6. Since it is not lasting, happiness could then be measured not by its longevity but by its frequency (or the number of times it existed in one person's lifetime.)

"...happiness isn't measured by its longevity; it's measured by how many times it came our way."—A.D.

7. Struggling to achieve a state of happiness is a way of feeling active or alive.

"People keep on working to attain that feeling of being happy because it eliminates the feeling of being stagnant."—A.D.

8. Most of the time, a human's experience of happiness is exaggerated by the intensity of his/her anticipation of that particular experience.

"the happiness that people attain every now and then are actually fueled by illusions of its intensity."—A.D.

I am ending this article with a theoretical answer to the probably universal

Question
"Why do we always find ourselves more expressive (and as poets, more prolific) when we are sad than when we are happy?"

Answer:
"We find so much more meaning in sorrow because that's our natural state. Happiness is just like a leisure trip. To be sad is to be home." For, if happiness is indeed humankind's default state, why then are we always in pursuit of it—and of ways to make life better for all of us?

– June 2004, while listening to "The Skyscrapers of St. Mirin" by Close Lobsters (What Is There to Smile About?; 1988, Enigma Records)

5 Comments:

  • At Saturday, February 26, 2005 7:39:00 AM, Blogger vayie said…

    I asked that to a friend and she said that sadness might really be the default emotional state. But that's kinda...sad.

     
  • At Sunday, February 27, 2005 5:43:00 AM, Blogger Free Ezine Articles said…

    hmmm I agree with sadness as the default emotional state but it will also be affected and depending on the environment you grow, live and mature.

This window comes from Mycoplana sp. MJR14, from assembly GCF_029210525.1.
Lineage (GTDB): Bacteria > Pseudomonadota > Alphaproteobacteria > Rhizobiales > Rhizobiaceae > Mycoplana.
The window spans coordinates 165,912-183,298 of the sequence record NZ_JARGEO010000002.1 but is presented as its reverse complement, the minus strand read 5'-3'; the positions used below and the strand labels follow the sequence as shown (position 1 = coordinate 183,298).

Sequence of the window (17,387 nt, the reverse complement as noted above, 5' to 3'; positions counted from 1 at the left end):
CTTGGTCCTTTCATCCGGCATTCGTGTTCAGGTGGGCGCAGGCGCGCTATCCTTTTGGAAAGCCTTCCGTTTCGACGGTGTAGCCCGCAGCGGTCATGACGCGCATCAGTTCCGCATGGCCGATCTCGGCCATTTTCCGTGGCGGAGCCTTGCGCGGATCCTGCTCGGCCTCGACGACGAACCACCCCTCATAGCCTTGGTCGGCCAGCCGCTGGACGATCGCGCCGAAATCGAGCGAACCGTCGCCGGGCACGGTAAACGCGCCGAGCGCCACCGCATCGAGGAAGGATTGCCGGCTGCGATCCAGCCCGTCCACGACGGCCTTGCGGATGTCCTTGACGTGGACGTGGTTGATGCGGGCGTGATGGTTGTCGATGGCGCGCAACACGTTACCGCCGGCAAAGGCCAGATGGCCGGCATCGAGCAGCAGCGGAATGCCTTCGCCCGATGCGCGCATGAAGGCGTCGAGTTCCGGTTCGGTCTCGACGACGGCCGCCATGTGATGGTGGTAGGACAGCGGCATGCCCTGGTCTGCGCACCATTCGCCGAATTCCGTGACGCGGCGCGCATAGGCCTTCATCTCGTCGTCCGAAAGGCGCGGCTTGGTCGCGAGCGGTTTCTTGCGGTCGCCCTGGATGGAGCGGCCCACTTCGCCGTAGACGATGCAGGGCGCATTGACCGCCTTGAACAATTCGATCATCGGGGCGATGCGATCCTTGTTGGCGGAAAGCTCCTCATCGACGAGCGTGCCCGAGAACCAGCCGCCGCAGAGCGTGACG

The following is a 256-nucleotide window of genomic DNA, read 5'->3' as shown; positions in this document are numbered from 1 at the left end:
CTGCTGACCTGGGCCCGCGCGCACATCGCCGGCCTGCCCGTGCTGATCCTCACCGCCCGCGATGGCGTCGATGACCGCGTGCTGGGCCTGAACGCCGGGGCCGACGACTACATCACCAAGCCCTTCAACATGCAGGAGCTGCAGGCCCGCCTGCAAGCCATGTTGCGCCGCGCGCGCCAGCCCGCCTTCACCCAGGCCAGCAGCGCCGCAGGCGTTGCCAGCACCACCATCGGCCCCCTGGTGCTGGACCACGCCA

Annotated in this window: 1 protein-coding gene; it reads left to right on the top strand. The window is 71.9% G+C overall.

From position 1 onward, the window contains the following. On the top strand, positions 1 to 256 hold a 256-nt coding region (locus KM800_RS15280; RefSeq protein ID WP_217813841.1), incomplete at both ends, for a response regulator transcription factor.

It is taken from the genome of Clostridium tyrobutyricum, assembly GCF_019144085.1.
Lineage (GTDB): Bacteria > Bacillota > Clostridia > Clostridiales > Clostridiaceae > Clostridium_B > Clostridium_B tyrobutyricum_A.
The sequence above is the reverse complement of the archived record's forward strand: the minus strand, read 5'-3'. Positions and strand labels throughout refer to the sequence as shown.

• At Sunday, February 27, 2005 1:38:00 PM, Blogger eLf ideas said…

    The very reason that to achieve and maintain humanity is indeed a feat, because we should always be persevering in trying to be happy, as well as to be kind and good at all times--just a little ripple in our characters slips us back to the default state--evil and sadness.

    In view of this we should always be on guard of each of our own characters--how we think, treat others, and consider everyone and everything around us.

    Life is indeed a struggle...a never-ending struggle to achieve humanity.

     
  • At Monday, February 28, 2005 5:58:00 AM, Anonymous subwater said…

    ... and the default direction of life is ... death.

    but, why stick to defaults when you can customize and have options?

    btw, i have a two year old son, and his default emotional state is "exploration and joy" ... have we adults changed our default? when? ... i'm trying to reprogram mine :)

     
  • At Monday, February 28, 2005 12:31:00 PM, Blogger eLf ideas said…

    Subwater,
    Nice to read that your two-year-old-son's default state is exploration and joy. I think it has something to do with having a parent like you.

    I, too, have always been living my life by my own customized ideals.

    Good luck!